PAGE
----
Woman still playing elf for needy children
HOLIDAY HELPING: See more opportunities to help out for the holidays.
GROWING up in Radford, Va., dressing as an elf with a father who stood in for Santa, Mary Lou Pitzer couldn’t conceive of a future that wasn’t wrapped up in Christmas.
This Sunday, during the children’s moment in the 8:45 and 11 a.m. services at St. Matthias United Methodist Church, Pitzer will repeat her annual Christmas miracle—in which she turns wadded up bills, children’s change and checks from the collection plate at the Grafton Village church into shiny new bicycles.
Not one, not five or even 10.
No, when she proudly reports to the church’s congregation this weekend—“probably with a tear or two, I get emotional,” says Pitzer—it will be to share the news that the kind-hearted church family has purchased 55 children’s bikes for the Salvation Army’s Angel Tree program.
That’s in addition to adopting 60 youngsters with varying needs through the same program.
And providing extras of everything, from coats to toys to gloves and underwear.
Oh, yeah, there’s also a helmet for every youngster who gets a bike.
“We’re going to make sure they’re safe. Every bike comes with a helmet,” said Pitzer.
According to officials with the Salvation Army Angel Tree program, which this year is struggling to get 2,600 needy seniors and youngsters shopped for this holiday season, Pitzer and the arrival of bicycles from St. Matthias are a godsend they’ve come to count on.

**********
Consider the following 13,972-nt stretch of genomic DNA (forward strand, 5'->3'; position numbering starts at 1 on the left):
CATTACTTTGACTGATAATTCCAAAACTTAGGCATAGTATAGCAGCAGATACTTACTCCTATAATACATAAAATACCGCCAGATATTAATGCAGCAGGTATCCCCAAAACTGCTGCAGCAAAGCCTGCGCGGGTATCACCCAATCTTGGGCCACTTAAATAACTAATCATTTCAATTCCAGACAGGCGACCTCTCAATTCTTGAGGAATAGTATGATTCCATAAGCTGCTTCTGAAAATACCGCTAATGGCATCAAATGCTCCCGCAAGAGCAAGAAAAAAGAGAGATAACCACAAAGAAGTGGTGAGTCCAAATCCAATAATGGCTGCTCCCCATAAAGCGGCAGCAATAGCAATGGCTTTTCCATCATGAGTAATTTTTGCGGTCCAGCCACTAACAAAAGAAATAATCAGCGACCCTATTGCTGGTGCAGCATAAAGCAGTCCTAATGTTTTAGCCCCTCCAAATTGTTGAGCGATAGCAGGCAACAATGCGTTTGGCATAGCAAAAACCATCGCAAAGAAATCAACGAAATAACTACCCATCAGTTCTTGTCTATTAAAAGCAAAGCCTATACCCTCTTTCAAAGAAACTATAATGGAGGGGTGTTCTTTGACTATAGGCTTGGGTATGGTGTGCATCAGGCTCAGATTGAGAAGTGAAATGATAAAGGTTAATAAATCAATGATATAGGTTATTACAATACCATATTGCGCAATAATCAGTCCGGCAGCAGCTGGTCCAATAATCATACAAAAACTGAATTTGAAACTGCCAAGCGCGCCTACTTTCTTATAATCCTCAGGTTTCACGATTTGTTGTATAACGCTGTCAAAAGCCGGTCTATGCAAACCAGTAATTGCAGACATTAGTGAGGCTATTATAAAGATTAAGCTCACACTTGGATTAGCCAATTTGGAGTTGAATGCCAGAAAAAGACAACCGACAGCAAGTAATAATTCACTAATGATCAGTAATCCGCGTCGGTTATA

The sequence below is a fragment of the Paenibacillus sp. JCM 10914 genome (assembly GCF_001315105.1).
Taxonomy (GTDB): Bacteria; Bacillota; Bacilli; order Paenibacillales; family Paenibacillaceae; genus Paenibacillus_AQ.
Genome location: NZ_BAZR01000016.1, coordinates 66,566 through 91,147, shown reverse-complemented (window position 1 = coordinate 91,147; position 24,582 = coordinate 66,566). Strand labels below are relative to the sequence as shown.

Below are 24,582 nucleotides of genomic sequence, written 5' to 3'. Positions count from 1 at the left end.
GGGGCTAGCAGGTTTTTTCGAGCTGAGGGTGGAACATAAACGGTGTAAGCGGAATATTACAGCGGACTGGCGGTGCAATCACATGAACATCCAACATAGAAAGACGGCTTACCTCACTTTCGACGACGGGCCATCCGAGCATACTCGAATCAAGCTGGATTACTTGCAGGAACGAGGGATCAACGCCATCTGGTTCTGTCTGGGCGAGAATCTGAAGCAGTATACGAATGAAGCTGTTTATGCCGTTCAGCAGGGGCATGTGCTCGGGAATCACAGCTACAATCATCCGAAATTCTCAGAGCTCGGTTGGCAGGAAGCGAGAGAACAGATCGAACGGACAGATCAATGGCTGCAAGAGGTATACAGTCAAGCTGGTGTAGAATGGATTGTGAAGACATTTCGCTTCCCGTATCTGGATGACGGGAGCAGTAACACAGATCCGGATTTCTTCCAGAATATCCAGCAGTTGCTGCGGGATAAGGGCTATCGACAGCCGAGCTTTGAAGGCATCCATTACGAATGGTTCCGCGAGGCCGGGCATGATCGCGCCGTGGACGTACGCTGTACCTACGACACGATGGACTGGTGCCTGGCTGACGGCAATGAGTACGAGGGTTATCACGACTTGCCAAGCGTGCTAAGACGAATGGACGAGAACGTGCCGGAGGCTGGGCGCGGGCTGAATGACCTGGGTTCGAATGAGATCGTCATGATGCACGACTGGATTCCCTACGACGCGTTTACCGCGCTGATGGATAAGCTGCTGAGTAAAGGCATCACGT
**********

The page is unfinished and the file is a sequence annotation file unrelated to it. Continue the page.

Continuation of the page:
“It means so much,” said Angel Tree volunteer Zena Hemp. “Every year they come through for us. We couldn’t afford to buy that many bikes for these children.”
Pitzer said the church started adding bikes to its holiday-giving effort in 2005. While talking with the church’s minister, she suggested that St. Matthias should start helping children in a special way.
She and church officials set out a large jar for contributions in the church’s narthex, and began taking other donations in the collection plate or directly. They were thrilled to collect enough that first year to buy six bicycles.
“It’s grown by eight or nine bikes every year since,” said Pitzer, who noted that givers have ranged from high schools to the Elks and Moose lodges.
Pitzer, who taught math for 32 years at Stafford High School and who still tutors and teaches ESL children part-time at Drew Middle School, said a collection of parishioners helps her buy and transport the bikes. She noted that her husband, Gene, pitches in, too.
This Sunday, a few bikes will be ridden down the church aisles during her report. All 55 will be on display in the church’s social hall.
It’s a bounty that’s possible, she said, because church members cared enough to give more than $4,500 of their hard-earned cash.
“People really get into it and want to know every fall when we’ll put out the jar for donations,” she said.
Early Monday morning, volunteers from the Angel Tree program will arrive with trucks and a trailer to haul the bicycles to the warehouse where donations are amassed and distributed.
“They may have to take two trips,” Pitzer said with a smile truly earned. “It’s special every year.”
Pitzer and many who donate said they like the idea of giving bikes because they’re a Christmas classic that never goes out of style. And bikes help get youngsters active and outdoors—not an easy thing to do in today’s world of video games and other electronic goodies.
Rob Hedelt: 540/374-5415 firstname.lastname@example.org
TIME RUNNING OUT TO HELP NEEDY KIDS